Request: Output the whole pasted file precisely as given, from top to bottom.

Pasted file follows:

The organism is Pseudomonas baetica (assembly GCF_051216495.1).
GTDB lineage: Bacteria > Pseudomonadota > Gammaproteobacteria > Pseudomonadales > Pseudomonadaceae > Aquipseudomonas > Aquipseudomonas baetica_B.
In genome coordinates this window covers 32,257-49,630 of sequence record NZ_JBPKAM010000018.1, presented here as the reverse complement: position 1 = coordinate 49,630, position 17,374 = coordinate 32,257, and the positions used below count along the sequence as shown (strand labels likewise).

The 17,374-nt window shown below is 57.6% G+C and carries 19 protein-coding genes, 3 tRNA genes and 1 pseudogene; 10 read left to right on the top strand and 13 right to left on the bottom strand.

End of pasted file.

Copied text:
The organism is Pseudomonas baetica (assembly GCF_051216495.1).
GTDB lineage: Bacteria > Pseudomonadota > Gammaproteobacteria > Pseudomonadales > Pseudomonadaceae > Aquipseudomonas > Aquipseudomonas baetica_B.
In genome coordinates this window covers 32,257-49,630 of sequence record NZ_JBPKAM010000018.1, presented here as the reverse complement: position 1 = coordinate 49,630, position 17,374 = coordinate 32,257, and the positions used below count along the sequence as shown (strand labels likewise).

The 17,374-nt window shown below is 57.6% G+C and carries 19 protein-coding genes, 3 tRNA genes and 1 pseudogene; 10 read left to right on the top strand and 13 right to left on the bottom strand.